It was only one pass in a game where 64 were launched into the mile-high air.
But it was a pass that if caught could have changed the perception of several things that transpired in the Seahawks’ 30-10 victory over the Denver Broncos on Saturday night at Sports Authority Field at Mile High.
But instead of a touchdown 46-yard catch, the ball eluded Owens’ grasp and fell incomplete.
With the catch, Flynn would have finished with seven completions in 13 attempts for 77 yards – rather than 31 on 6-of-13 passing. With the catch, Owens would have had one big reception in the five times he was targeted by Flynn. With the catch, the No. 1 offense would have scored its first touchdown of the preseason.
With the catch, coach Pete Carroll could have stepped to the podium after the game and discussed the progress that had been made by that No. 1 offense’s passing game in the team’s second preseason game; and the remarkable next step in Owens’ return to the NFL.
Instead, Carroll was left to say, “It’s the first big ball he had thrown to him in a long time, and unfortunately it got away from him. That would have been a really big event for us to score on that play in the first half; I think it would have made a difference in how that first half would have gone.
“It’s unfortunate. But he’s got to get back in action. It’s his first time out there. He’s been very much on point in practice and he’s worked very hard – and he’s caught a lot of deep balls in practice, too. So I know he can make those plays for us. It’s unfortunate we didn’t get it right off the bat.
“I wish for him, and for everybody, we would have caught that thing.”
As for Flynn, the Broncos turned up the pressure, and the entire offense did not respond as Carroll had hoped – or the unit will need to react once the regular season begins.
“It was hard on him. It was really hard on him,” Carroll said. “We didn’t protect him very well; we held a little bit (three holding penalties). We got some long-yardage situations. He couldn’t even get started, I didn’t feel.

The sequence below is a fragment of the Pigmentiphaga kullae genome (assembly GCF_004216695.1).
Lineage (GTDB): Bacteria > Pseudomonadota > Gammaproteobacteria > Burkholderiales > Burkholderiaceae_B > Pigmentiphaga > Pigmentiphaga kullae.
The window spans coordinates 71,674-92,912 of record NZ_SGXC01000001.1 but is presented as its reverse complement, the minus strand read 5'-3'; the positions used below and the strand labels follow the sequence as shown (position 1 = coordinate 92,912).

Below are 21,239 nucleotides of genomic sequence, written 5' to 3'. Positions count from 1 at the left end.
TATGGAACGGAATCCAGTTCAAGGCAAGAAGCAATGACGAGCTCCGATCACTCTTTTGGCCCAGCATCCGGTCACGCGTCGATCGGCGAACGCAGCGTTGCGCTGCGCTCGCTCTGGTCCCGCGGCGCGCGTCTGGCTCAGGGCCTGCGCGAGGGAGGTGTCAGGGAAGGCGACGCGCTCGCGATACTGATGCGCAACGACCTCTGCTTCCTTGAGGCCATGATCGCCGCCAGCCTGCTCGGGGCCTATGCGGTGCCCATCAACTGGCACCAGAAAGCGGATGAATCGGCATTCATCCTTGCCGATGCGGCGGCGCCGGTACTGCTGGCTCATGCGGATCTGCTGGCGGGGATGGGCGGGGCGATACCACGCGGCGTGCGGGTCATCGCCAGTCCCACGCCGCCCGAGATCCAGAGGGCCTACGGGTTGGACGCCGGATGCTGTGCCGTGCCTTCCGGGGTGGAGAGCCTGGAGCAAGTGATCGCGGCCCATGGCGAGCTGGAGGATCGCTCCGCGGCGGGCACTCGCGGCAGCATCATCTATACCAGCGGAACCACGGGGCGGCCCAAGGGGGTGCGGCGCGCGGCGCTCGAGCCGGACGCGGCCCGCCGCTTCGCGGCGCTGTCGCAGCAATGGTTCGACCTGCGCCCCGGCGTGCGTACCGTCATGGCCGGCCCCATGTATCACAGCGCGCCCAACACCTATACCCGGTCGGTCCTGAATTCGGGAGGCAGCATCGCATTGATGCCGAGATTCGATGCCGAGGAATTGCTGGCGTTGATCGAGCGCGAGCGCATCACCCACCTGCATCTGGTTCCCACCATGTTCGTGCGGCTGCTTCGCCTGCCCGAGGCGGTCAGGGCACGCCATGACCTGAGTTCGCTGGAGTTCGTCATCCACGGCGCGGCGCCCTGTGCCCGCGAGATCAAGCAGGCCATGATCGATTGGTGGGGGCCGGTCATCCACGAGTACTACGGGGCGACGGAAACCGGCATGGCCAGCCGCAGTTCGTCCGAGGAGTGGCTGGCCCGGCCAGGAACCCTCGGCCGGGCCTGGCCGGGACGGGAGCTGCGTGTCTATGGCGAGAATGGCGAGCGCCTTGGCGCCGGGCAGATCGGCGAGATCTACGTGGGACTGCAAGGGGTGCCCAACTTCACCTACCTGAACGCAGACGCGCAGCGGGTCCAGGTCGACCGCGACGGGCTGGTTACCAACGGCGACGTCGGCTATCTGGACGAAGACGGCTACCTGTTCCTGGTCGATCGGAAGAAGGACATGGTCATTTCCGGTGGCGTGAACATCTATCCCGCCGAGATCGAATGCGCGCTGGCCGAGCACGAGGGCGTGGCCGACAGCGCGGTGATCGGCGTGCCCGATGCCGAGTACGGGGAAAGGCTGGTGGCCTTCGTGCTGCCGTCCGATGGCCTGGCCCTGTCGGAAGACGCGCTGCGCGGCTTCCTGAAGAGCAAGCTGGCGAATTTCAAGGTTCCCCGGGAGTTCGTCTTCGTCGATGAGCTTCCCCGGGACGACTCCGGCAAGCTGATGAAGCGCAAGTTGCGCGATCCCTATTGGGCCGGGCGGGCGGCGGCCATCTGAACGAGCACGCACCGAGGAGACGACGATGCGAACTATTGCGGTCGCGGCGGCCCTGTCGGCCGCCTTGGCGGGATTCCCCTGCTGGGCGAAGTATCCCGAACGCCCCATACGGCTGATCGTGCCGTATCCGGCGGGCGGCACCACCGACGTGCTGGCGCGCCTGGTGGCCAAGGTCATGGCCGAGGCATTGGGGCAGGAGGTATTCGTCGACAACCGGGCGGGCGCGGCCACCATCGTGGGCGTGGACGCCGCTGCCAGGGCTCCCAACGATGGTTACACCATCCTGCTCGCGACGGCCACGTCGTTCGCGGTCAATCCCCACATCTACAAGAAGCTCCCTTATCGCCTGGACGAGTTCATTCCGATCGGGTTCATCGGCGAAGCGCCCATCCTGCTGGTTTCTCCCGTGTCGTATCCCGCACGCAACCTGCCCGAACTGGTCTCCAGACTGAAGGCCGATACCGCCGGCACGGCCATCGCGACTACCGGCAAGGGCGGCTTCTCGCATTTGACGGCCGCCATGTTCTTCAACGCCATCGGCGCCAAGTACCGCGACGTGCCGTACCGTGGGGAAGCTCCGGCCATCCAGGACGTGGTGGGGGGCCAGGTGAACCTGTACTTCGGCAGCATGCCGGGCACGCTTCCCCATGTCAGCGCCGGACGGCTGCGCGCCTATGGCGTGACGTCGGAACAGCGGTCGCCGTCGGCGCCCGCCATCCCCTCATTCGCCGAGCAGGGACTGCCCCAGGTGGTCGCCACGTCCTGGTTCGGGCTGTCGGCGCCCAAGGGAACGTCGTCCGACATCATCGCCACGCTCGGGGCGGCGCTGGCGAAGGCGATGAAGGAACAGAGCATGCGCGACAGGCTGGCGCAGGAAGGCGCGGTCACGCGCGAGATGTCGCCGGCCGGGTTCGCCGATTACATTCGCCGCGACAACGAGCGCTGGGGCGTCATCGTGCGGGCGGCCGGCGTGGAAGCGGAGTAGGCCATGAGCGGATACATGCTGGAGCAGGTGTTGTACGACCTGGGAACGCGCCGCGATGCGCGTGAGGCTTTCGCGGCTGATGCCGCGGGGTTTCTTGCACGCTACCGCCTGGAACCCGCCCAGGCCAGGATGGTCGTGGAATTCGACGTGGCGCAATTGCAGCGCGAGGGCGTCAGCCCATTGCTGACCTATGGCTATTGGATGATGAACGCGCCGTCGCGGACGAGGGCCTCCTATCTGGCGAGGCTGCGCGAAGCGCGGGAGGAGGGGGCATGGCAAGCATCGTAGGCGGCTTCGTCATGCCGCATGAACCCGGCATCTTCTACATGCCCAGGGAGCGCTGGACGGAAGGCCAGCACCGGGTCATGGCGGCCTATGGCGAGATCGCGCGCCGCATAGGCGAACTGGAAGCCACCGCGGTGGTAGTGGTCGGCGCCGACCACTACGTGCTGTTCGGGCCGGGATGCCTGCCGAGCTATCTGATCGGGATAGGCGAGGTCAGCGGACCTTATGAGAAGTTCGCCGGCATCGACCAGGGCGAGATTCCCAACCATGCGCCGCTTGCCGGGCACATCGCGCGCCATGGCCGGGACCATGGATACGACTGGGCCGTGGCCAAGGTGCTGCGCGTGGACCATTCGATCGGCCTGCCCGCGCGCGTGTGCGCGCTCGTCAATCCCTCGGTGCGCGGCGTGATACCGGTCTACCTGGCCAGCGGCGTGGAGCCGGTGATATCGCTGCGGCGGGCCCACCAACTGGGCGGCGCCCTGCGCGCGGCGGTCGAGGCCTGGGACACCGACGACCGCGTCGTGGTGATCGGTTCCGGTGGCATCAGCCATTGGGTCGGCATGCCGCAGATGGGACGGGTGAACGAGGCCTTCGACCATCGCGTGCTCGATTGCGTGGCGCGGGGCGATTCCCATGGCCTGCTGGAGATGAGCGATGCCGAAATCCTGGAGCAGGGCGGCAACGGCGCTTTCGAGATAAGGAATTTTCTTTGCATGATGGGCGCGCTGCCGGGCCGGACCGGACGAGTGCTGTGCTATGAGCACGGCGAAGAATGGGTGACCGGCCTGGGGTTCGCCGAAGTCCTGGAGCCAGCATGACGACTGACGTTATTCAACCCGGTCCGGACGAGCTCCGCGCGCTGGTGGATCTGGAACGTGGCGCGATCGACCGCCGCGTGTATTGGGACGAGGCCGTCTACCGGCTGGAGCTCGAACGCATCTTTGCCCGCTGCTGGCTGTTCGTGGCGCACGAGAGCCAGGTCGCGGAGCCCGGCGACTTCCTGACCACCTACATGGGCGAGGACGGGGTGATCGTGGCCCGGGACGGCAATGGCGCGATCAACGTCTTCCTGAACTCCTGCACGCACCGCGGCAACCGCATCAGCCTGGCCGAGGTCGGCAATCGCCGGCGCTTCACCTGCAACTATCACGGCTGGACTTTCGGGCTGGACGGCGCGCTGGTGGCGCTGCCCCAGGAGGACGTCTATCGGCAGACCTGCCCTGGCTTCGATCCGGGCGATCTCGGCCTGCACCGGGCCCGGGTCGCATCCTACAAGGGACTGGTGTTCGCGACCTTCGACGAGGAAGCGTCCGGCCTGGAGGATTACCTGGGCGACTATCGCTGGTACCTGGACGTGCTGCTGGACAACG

“At this point, it’s really hard to evaluate the quarterback.”
So what’s a coach to do entering this week’s third preseason game against the Chiefs in Kansas City? Go with Flynn, again, to see if the No. 1 offense can take a needed step forward? Or, give rookie
“The second half was so clean for us, in all aspects,” Carroll said. “Russell did some really good things again. He continues to show that he has a great sense for getting out and avoiding getting sacked and he’s made some plays when he’s done that. And he’s thrown the ball well, too.
“So he’s doing really well. We’re ecstatic about it. To have a guy coming off the bench like that and play two halves back-to-back and really play football, it’s great for our team.”
Has Wilson done enough to earn a start in the preseason? “We’ll see,” Carroll said. “We’re going to evaluate all that.”
With that said, here’s a look at three things that worked against the Broncos and three things that need work as the team prepares for Friday night’s game against the Chiefs:
One. The No. 1 defense. Talk about picking up where they left off. Not just from last season, when the Seahawks ranked among the Top 10 in the league in average points and yards allowed; but also from the preseason opener, when they returned the first pass of the game for a touchdown and added another interception in the second quarter.
Against the Broncos, linebacker
In nine preseason series, the No. 1 defense has forced five turnovers and a three-and-out, while allowing one touchdown drive and an end-of-the-half field goal.
“We really pride ourselves on being the best defense out there,” Wright said Saturday night. “We’re going to be good to go this season.”
Two. The running game. It wasn’t just that the Seahawks ran for 228 yards against the Broncos, it was how they did it – by committee.
“We want to run the football,” Carroll said. “And to run for 230 or something, that’s a big deal.”
Three. Wilson. As Carroll said, the kid just continues to make plays. As incumbent starter
Saturday night, he completed 10 of 17 passes for 155 yards in directing touchdown drives of 80, 85 and 68 yards. He teamed with Sutton on a 34-yard score that was more run than pass, and also found rookie tight end
What needs work
One. Penalties. They’re back. The Seahawks were flagged 138 times for 1,047 wrong-way yards last season, and Carroll vowed to correct the situation. Against the Broncos, it was seven penalties for 75 yards, including the three holding penalties and two for unnecessary roughness.
“We were terrible in that regard,” Carroll said of the roughness fouls. “We have to play penalty free. That’s the kind of team this is.”
Two. The pass protection. See Carroll’s comments above.
“It’s unfortunate,” Carroll said. “We looked really bad. We can fix that, though.”